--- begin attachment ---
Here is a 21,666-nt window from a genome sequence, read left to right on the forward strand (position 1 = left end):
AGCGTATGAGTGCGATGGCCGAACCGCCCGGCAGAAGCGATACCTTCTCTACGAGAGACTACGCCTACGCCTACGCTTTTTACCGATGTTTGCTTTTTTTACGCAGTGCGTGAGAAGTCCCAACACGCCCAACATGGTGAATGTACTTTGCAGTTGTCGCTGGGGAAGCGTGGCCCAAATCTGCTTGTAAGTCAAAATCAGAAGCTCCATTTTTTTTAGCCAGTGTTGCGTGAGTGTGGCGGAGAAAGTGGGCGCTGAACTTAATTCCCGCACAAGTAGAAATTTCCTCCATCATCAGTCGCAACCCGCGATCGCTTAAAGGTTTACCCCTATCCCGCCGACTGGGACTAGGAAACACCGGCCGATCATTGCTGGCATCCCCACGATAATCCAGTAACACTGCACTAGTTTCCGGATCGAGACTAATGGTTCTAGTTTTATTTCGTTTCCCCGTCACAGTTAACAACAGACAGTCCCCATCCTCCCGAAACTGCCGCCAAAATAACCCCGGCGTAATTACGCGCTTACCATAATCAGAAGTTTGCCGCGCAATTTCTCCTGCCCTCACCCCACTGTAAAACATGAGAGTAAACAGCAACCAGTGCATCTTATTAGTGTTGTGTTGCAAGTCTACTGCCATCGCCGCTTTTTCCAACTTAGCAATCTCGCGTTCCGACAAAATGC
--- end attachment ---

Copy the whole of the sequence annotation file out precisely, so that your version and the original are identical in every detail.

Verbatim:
Here is a 21,666-nt window from a genome sequence, read left to right on the forward strand (position 1 = left end):
AGCGTATGAGTGCGATGGCCGAACCGCCCGGCAGAAGCGATACCTTCTCTACGAGAGACTACGCCTACGCCTACGCTTTTTACCGATGTTTGCTTTTTTTACGCAGTGCGTGAGAAGTCCCAACACGCCCAACATGGTGAATGTACTTTGCAGTTGTCGCTGGGGAAGCGTGGCCCAAATCTGCTTGTAAGTCAAAATCAGAAGCTCCATTTTTTTTAGCCAGTGTTGCGTGAGTGTGGCGGAGAAAGTGGGCGCTGAACTTAATTCCCGCACAAGTAGAAATTTCCTCCATCATCAGTCGCAACCCGCGATCGCTTAAAGGTTTACCCCTATCCCGCCGACTGGGACTAGGAAACACCGGCCGATCATTGCTGGCATCCCCACGATAATCCAGTAACACTGCACTAGTTTCCGGATCGAGACTAATGGTTCTAGTTTTATTTCGTTTCCCCGTCACAGTTAACAACAGACAGTCCCCATCCTCCCGAAACTGCCGCCAAAATAACCCCGGCGTAATTACGCGCTTACCATAATCAGAAGTTTGCCGCGCAATTTCTCCTGCCCTCACCCCACTGTAAAACATGAGAGTAAACAGCAACCAGTGCATCTTATTAGTGTTGTGTTGCAAGTCTACTGCCATCGCCGCTTTTTCCAACTTAGCAATCTCGCGTTCCGACAAAATGC